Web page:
Q: What got you into playing jazz in the first place, how long have you been playing, and some of the musicians you've worked with?
A: My hometown is Barcelona, and while I've mostly lived here, I've also spent time teaching and performing in Madrid, Zaragoza, Lleida and Valencia. I've been a professional musician for 30 years. My interest in jazz started with my parents, who were big fans of the classic jazz of the Forties and Fifties. That was the popular music of their generation, and their records were the first music I fell in love with. Later my attention was drawn to the rock, blues, and R&B that incorporated aspects of jazz, or the other way around. It was in the Seventies that I started studying formally, starting with the "Zeleste" school, which was the first school in Barcelona to teach modern music. Two of the professors, Jordi Bonell and Albert Cubero, were huge influences on me and remain two of my favourite guitarists. Years later I ended up playing with Cubero, which was a period of great learning for me, personally and professionally. I was lucky to be able to combine teaching (guitar, bass, and theory) with performing in big bands, dance bands, and accompanying soloists.
Q: Tell us a little about your experiences as a professor. Who are some of the students you've worked with?
A: At this point in my career I've taught hundreds of students. Some of them are Llorenç Ametller, Javier Mas, Carles Benavent, and Euclydes Mattos, a great Brazilian guitarist now living in New York. In the Nineties I participated in the creation of the Escola de Músics de Lleida and in Barcelona the Escola de Música Blues en Sol. It was during this period that I began to spend a lot of time organising jam sessions with the students at Barcelona venues such as London Bar, Jamboree, others, so that students would have a public outlet for their music.
Q: What is the philosophy behind your teaching methods?
A: I've learned that the experience of teaching, learning, and playing music is unique to each individual, and that personalised attention is the only way to really deepen a person's interest and increase their level of musicianship. The overly rigid methods that are sometimes used to teach classical music, for example, don't work when teaching jazz. I approach every student differently.
Q: In your opinion, who are or were some of the most important musicians in the jazz scene in Barcelona?
A: Without doubt the greatest musician was pianist and composer Tete Montoliu—he was respected everywhere, in Spain and in the US and other parts of the world. We, in Barcelona, were so lucky to be able to see him play from just a few metres away in small clubs like La Cova del Drac. He was a master. Today, I am a big fan of artists like Raynald Colom, a great trumpet player. Also Ximo Tebar, a Valencian, who has played a lot in Barcelona, though he also spends time in the States. I've also always been very interested by the fusion of jazz with other styles, such as flamenco, Latin music, rock…Chano Dominguez from Cádiz, who lived here until recently, is a great example, or Ximo Tebar and Jorge Pardo, who have developed a jazzy language that incorporate elements of other genres and is incredibly original.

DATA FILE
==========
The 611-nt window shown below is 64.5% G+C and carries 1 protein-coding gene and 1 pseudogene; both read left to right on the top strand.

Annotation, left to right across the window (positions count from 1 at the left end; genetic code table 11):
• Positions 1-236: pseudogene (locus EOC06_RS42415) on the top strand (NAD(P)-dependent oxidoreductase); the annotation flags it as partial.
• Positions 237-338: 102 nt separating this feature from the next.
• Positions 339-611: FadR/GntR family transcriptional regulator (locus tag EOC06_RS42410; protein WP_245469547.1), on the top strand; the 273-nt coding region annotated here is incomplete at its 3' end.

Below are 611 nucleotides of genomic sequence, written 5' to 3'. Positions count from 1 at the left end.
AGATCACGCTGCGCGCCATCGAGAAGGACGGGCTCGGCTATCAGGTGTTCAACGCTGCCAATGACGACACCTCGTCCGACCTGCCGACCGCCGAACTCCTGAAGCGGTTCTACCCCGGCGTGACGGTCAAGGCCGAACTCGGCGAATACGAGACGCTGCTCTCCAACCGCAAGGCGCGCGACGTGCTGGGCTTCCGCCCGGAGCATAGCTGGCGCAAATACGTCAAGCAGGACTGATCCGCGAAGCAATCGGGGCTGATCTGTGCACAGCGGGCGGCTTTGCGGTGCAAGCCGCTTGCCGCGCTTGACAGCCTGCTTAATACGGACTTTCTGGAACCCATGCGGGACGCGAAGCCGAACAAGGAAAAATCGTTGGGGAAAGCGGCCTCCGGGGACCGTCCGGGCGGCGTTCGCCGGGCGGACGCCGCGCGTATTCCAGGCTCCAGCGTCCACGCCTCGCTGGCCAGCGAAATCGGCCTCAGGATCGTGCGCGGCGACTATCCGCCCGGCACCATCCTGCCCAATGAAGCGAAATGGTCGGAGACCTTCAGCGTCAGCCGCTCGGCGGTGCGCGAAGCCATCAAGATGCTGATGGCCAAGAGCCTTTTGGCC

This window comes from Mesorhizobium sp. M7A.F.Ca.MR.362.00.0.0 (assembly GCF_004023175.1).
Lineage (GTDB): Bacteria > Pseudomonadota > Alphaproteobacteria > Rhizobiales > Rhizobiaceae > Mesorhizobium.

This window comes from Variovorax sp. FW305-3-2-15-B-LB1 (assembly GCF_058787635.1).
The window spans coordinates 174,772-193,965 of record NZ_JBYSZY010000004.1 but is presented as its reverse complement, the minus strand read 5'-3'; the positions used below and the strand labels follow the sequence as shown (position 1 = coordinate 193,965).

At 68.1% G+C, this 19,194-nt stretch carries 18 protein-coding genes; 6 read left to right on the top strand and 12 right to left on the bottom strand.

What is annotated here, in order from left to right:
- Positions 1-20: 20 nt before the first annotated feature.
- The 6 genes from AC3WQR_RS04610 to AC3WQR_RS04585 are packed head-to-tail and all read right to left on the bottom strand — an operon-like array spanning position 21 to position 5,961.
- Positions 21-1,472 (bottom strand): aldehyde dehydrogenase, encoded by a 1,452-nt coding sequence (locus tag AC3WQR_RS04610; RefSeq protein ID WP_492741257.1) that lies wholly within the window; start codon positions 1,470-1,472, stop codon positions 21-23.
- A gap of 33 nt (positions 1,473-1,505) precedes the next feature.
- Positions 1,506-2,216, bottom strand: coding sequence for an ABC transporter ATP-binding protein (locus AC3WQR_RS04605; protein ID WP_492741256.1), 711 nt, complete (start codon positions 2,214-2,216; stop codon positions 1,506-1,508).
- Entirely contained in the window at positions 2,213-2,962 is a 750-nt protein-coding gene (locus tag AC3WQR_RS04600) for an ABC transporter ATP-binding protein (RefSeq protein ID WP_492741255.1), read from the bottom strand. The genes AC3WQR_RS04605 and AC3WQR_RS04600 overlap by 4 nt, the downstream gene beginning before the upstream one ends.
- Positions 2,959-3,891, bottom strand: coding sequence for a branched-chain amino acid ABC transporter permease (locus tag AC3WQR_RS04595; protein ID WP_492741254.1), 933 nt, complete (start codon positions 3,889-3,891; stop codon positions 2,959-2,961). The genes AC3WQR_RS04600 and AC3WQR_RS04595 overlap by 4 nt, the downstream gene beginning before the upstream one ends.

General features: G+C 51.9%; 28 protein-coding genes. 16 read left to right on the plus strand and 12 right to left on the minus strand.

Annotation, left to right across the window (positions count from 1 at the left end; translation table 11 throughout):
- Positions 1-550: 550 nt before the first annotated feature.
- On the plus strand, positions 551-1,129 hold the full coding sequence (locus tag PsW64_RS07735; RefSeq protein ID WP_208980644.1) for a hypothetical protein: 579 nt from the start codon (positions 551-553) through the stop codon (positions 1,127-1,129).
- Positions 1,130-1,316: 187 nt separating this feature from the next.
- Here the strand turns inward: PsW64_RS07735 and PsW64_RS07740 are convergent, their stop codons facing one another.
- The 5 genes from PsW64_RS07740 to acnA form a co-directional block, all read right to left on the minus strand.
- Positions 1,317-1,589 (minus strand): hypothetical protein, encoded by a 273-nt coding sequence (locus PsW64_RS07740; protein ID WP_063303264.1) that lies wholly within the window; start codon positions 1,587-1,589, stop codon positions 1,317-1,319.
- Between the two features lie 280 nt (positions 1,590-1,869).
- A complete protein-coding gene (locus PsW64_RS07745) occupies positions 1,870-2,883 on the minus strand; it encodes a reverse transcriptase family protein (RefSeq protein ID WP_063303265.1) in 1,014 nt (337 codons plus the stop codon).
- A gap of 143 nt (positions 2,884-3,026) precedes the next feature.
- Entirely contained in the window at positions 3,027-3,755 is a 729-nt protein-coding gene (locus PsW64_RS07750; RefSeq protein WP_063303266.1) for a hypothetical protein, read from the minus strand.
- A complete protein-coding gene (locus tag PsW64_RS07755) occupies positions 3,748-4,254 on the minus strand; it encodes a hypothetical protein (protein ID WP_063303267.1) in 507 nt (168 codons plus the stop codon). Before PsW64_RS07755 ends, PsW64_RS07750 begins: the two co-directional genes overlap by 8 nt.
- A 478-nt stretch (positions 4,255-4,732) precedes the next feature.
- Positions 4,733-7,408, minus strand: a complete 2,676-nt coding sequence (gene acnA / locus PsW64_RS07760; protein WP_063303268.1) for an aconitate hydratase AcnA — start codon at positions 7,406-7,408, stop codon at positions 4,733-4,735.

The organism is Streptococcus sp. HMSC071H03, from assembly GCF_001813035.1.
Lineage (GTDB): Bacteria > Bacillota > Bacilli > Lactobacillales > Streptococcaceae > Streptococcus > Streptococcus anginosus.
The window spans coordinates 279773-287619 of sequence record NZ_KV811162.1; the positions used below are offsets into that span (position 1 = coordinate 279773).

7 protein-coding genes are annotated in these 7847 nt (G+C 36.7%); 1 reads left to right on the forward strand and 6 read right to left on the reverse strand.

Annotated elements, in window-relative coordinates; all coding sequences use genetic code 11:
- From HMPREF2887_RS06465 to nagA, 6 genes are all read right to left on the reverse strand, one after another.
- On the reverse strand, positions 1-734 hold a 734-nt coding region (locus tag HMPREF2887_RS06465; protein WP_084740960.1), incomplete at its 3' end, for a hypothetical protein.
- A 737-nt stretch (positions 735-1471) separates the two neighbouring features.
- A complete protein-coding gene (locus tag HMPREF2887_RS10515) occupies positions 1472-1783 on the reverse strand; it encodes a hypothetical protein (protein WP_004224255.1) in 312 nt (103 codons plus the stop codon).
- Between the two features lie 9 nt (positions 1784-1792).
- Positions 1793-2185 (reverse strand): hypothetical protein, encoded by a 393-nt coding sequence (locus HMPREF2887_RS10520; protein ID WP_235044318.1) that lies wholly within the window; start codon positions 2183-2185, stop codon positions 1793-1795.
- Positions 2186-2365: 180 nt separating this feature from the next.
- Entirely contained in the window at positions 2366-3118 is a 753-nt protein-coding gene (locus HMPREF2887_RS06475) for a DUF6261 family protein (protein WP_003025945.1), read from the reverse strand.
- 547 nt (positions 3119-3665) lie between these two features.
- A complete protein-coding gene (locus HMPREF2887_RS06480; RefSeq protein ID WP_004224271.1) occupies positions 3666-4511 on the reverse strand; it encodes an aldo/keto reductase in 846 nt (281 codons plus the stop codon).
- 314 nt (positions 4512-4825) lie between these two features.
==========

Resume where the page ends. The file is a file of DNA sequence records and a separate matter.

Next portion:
Q: How has the world of teaching and performing jazz changed in the past 30 years?
A: The main difference is that it was once a personal adventure. The circle of people involved was smaller, so as a student, you had a very individualised relationship with your teachers. There was a large component of self-teaching, so to speak, and self-discovery. While it's great that the circle of musicians playing, teaching and learning jazz is wider than in the past, you can see its effect on the teaching methods: We have school with very specific programmes, institutionalised environments, overcrowding, a lack of originality in terms of style. You see it in the schools, so therefore you see it in the musicians coming out of the schools.
Q: What role has the local government played in developing the jazz and/or music scene in general in the city?
A: The ‘good times’ of jazz happened in the Nineties, when both private and institutional grants were a huge help. There was some government funding, too, but over the years, Barcelona City Council has not been a promoter of live music and/or music in the streets. If anything, it's the opposite. Sometimes they'll support a big festival, because the media attention and the arrival of international stars raises the public profile of the city and attracts tourism, but most music fans who come into the city for these festivals have no idea of the repressive policies that strangle the live music scene in Barcelona. The government takes shortcuts that negatively affect the long-term possibilities for the musical culture of the city. There should be much more public funding for local jazz clubs, radio programmes, and street musicians.
Q: Do you think that the general populace in Barcelona has a great love of jazz today? Is there enough interest from the public to support a strong local circuit?
A: These days, it is really is difficult to be valued as professional musician in both Catalunya and Spain. It's not a problem with jazz, it's a problem with the public's perception of the value of live music in general. The upside is that we see more and more kids learning to play an instrument ,in schools or privately, and that's a great thing. Jazz is taken seriously as an academic discipline. What we need to overcome is the perception that studying music is all well and good, but making music once you’re out of school should be just "for fun”— it’s not taken seriously as a profession. I'm sure that we will find a way to educate the public in this respect, but it's slow going.